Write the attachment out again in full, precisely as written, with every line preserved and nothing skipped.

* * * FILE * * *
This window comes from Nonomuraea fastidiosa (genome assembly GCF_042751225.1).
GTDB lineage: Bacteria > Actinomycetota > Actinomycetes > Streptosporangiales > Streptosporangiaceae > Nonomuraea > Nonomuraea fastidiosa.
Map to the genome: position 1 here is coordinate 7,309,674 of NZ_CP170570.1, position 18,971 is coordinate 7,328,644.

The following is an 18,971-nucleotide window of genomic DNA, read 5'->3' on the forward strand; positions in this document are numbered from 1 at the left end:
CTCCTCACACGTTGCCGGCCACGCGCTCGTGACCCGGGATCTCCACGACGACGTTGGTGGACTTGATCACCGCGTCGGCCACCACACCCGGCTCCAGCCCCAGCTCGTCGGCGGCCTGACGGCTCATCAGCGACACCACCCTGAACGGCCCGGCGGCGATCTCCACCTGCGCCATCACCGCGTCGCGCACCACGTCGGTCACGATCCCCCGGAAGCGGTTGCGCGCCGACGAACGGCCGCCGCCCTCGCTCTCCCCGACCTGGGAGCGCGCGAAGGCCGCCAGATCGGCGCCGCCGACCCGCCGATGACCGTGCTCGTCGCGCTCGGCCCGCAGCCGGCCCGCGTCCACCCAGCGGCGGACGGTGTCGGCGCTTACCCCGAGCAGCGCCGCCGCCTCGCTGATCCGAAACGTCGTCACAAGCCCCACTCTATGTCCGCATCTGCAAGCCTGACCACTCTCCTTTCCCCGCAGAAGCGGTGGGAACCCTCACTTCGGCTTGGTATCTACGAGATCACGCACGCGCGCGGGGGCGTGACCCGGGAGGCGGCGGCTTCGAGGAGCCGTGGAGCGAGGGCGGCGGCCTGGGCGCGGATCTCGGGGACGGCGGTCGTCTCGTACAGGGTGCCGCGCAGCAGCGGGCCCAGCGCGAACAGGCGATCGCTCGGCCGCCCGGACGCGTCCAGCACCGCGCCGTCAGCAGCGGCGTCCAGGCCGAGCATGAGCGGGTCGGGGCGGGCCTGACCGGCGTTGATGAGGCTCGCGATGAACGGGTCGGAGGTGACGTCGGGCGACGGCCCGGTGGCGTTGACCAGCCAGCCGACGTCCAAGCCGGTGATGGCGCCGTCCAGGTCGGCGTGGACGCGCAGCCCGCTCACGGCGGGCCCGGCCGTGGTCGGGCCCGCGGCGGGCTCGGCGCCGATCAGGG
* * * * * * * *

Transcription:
This window comes from Nonomuraea fastidiosa (genome assembly GCF_042751225.1).
GTDB lineage: Bacteria > Actinomycetota > Actinomycetes > Streptosporangiales > Streptosporangiaceae > Nonomuraea > Nonomuraea fastidiosa.
Map to the genome: position 1 here is coordinate 7,309,674 of NZ_CP170570.1, position 18,971 is coordinate 7,328,644.

The following is an 18,971-nucleotide window of genomic DNA, read 5'->3' on the forward strand; positions in this document are numbered from 1 at the left end:
CTCCTCACACGTTGCCGGCCACGCGCTCGTGACCCGGGATCTCCACGACGACGTTGGTGGACTTGATCACCGCGTCGGCCACCACACCCGGCTCCAGCCCCAGCTCGTCGGCGGCCTGACGGCTCATCAGCGACACCACCCTGAACGGCCCGGCGGCGATCTCCACCTGCGCCATCACCGCGTCGCGCACCACGTCGGTCACGATCCCCCGGAAGCGGTTGCGCGCCGACGAACGGCCGCCGCCCTCGCTCTCCCCGACCTGGGAGCGCGCGAAGGCCGCCAGATCGGCGCCGCCGACCCGCCGATGACCGTGCTCGTCGCGCTCGGCCCGCAGCCGGCCCGCGTCCACCCAGCGGCGGACGGTGTCGGCGCTTACCCCGAGCAGCGCCGCCGCCTCGCTGATCCGAAACGTCGTCACAAGCCCCACTCTATGTCCGCATCTGCAAGCCTGACCACTCTCCTTTCCCCGCAGAAGCGGTGGGAACCCTCACTTCGGCTTGGTATCTACGAGATCACGCACGCGCGCGGGGGCGTGACCCGGGAGGCGGCGGCTTCGAGGAGCCGTGGAGCGAGGGCGGCGGCCTGGGCGCGGATCTCGGGGACGGCGGTCGTCTCGTACAGGGTGCCGCGCAGCAGCGGGCCCAGCGCGAACAGGCGATCGCTCGGCCGCCCGGACGCGTCCAGCACCGCGCCGTCAGCAGCGGCGTCCAGGCCGAGCATGAGCGGGTCGGGGCGGGCCTGACCGGCGTTGATGAGGCTCGCGATGAACGGGTCGGAGGTGACGTCGGGCGACGGCCCGGTGGCGTTGACCAGCCAGCCGACGTCCAAGCCGGTGATGGCGCCGTCCAGGTCGGCGTGGACGCGCAGCCCGCTCACGGCGGGCCCGGCCGTGGTCGGGCCCGCGGCGGGCTCGGCGCCGATCAGGG